Most Sundays I wear black pants with a nice shirt and tie. Occassionally, usually when we have communion but sometimes for other special events, I'll wear a full suit. This Sunday I went to church and preached in jeans and a t-shirt without having shaved for a week and without having showered for a few days. I did this hoping that my outward appearance would add to the message that I was preaching from James 2. (You can listen to my sermon here.)
When I first decided to do this, I honestly didn't think it would be that big of a deal. Many people in our church dress up on Sundays but there are several who dress pretty casually as well. Aside from that, I thought everyone would just assume that I was dressing this way to make a particular point and that everyone would simply wait to see what that point was. In fact, early in the week I think the only reason I would have not dressed this way would have been because I thought it might not be provocative enough to make it worth it. I was surprised by how much tension a simple change in clothing created for both me and for others.
I am a jeans and t-shirt, shave when I feel like it kind of guy. But in a context where most were dressed better than I was and I was expected to be dressed nicely, the comfort of jeans and t-shirt was made to feel uncomfortable and awkward. Never in my life have I wanted to shave and put on a freshly ironed shirt and a tie like I did this past Sunday morning. Perhaps that says more about my own insecurities than anything else but I think it opened my eyes to some things about church as well.
For one thing, this experience was a fresh reminder of how intimidating it can be for someone to visit a church for the first time and how much we as a church must do to help them overcome that anxiety. It's not that the people in our congregation aren't gracious and welcoming. They really, really are. Our congregation is made up of some of the most hospitable and caring people I have ever met. But if I can walk into a church where I already know that I am loved and respected and still be preoccupied with what everyone is thinking about me simply because I am dressed differently, I can only imagine that feeling of insecurity and introspection must be magnified ten fold for a visitor who doesn't yet know whether this is a place where they will be loved and accepted or not. Again, I want to be very clear that this is not a condemnation of our church. I don't think my feeling out of place had so much to do with how everyone responded to me. It had more to do with knowing that the way I was dressed did, in fact, make me out of place. It made me stick out like a sore thumb. Believing that I am not an especially insecure person, I have to imagine that anyone visiting our church for the first time would wrestle with the same feelings because they would also know that they would stick out like a sore thumb regardless of how they are dressed simply because everyone knows that they are new. This speaks to the fact that a smile, a hello, and handshake often won't be enough to overcome the large amounts of anxiety that come with stepping into a completely new and different social situation such as visiting a church.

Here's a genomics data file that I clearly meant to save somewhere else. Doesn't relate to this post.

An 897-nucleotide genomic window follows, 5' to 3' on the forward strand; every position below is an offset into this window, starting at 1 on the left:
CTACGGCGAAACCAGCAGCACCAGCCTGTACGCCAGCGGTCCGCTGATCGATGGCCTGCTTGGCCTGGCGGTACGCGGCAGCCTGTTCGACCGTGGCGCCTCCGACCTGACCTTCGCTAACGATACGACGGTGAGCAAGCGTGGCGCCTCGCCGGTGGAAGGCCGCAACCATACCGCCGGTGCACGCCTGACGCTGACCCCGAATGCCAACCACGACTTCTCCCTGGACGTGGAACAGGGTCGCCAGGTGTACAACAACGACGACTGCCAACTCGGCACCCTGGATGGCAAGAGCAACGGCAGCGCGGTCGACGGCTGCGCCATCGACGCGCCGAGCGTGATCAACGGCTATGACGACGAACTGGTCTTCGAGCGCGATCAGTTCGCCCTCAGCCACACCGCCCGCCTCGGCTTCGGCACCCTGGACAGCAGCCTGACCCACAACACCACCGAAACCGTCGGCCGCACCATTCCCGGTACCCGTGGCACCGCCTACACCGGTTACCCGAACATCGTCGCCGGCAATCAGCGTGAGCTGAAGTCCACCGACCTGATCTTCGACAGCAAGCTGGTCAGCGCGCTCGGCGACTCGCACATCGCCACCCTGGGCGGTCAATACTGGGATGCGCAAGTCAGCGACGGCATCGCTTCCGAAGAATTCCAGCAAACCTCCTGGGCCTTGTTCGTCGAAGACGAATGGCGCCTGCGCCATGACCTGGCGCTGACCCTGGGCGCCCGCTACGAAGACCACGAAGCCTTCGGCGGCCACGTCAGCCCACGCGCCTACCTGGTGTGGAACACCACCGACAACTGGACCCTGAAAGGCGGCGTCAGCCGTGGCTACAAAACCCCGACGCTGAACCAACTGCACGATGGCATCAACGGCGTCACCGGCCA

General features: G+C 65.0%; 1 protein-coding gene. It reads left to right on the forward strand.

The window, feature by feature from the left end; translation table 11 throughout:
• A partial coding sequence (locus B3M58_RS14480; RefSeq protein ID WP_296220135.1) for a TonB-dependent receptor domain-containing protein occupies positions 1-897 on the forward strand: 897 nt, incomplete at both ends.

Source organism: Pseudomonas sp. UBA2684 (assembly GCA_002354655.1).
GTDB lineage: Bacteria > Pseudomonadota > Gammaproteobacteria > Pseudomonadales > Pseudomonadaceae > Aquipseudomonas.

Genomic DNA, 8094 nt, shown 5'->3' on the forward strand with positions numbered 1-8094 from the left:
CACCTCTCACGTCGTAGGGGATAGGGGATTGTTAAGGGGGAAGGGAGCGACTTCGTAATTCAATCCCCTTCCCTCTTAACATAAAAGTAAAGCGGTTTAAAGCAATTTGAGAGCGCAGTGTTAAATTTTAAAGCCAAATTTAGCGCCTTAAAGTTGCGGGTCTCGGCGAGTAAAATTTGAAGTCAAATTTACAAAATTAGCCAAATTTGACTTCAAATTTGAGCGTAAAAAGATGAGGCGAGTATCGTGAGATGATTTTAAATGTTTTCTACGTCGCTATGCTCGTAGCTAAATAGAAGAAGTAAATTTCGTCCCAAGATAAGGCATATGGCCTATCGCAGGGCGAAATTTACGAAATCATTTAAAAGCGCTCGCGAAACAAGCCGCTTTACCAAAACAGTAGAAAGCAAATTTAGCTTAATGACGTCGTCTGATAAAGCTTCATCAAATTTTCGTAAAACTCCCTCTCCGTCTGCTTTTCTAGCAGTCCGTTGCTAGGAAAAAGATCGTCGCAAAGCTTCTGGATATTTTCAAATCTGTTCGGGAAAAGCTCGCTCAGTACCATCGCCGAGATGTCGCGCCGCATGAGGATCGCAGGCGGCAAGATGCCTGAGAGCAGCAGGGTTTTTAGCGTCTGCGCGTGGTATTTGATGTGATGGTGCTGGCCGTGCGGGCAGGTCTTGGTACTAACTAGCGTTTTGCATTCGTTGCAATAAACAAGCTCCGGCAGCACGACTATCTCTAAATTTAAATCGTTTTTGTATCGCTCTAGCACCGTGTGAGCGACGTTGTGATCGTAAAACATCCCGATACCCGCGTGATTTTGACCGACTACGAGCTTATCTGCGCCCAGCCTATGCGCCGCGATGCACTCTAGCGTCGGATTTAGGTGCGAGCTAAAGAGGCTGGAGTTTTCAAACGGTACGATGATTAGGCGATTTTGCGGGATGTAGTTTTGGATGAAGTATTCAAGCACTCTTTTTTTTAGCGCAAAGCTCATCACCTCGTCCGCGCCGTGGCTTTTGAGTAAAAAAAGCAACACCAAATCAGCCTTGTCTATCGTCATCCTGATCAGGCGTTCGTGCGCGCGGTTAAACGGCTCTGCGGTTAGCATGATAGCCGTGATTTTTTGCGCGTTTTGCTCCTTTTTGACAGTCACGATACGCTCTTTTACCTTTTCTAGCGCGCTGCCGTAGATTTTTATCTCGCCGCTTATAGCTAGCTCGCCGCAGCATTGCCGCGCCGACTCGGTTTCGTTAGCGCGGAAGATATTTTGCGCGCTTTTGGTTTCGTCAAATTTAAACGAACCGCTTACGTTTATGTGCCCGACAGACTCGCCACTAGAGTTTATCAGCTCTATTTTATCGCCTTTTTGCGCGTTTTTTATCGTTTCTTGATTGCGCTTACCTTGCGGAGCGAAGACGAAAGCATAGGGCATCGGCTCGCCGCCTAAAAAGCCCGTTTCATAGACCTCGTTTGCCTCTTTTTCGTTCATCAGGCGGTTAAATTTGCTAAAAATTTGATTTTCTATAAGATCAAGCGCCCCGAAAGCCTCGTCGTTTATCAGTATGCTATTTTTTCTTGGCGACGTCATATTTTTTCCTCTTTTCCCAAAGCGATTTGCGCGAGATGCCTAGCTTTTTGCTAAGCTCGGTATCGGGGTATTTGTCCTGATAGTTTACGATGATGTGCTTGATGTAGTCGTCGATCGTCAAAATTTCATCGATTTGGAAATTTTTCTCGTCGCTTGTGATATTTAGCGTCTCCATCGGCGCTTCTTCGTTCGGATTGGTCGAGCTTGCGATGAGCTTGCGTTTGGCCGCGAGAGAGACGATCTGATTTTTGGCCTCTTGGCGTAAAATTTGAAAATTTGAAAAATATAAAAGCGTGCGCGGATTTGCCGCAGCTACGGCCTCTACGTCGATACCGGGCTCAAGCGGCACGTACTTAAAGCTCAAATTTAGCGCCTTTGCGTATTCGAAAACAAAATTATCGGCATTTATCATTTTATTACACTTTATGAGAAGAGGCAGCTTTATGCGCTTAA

More to the point of my sermon yesterday, I have to imagine this feeling would only be magnified even more if someone felt like they stood out not only because they were new but also because their clothing made it obvious that they were of a different economic class than most of the people in our church. In churches we often say its important to maintain our buildings and an over all professional appearance in the way we do things so that people feel safe and comfortable in our churches. But honestly I have to wonder exactly what people we have in mind. If everything we do is designed to make upper-middle class families feel more safe and comfortable, won't those same things by their very nature usually make individuals who don't fit that mold feel all the less safe and comfortable?
The tension my clothing created for many in our congregation was palpable. A few found it to just be fun or relaxed but it was easy to see that there were several who were made uncomfortable by what I was wearing. This was a real example of how visual images and symbols have a power to provoke us in a way that words often do not. I imagine that I could have come up with all kinds of clever ways to talk about how God chose the poor but none of those would have had created the same kind of tension that my clothing did. I am not endorsing a crass theatrical approach to preaching where we do whatever we have to do to get and keep people's attention. However, I do think that good preaching allows the gospel to challenge us in ways that are not easily resolved. Of course, bringing that kind of tension to a worship service can be a risky thing. There's always a chance it will be badly misunderstood. There is a constant temptation to clarify what you mean, to help others work through the tension, to make everything plain and simple so that you are sure everyone is "getting it". But when we move too quickly to resolve the tensions that the gospel creates in our lives, we deflate its ability to move us to a new place, a place closer to God. So here's to hoping that the tension created by a simple experiment with jeans and a t-shirt moves myself and the people with whom I minister a little closer to the God that we serve.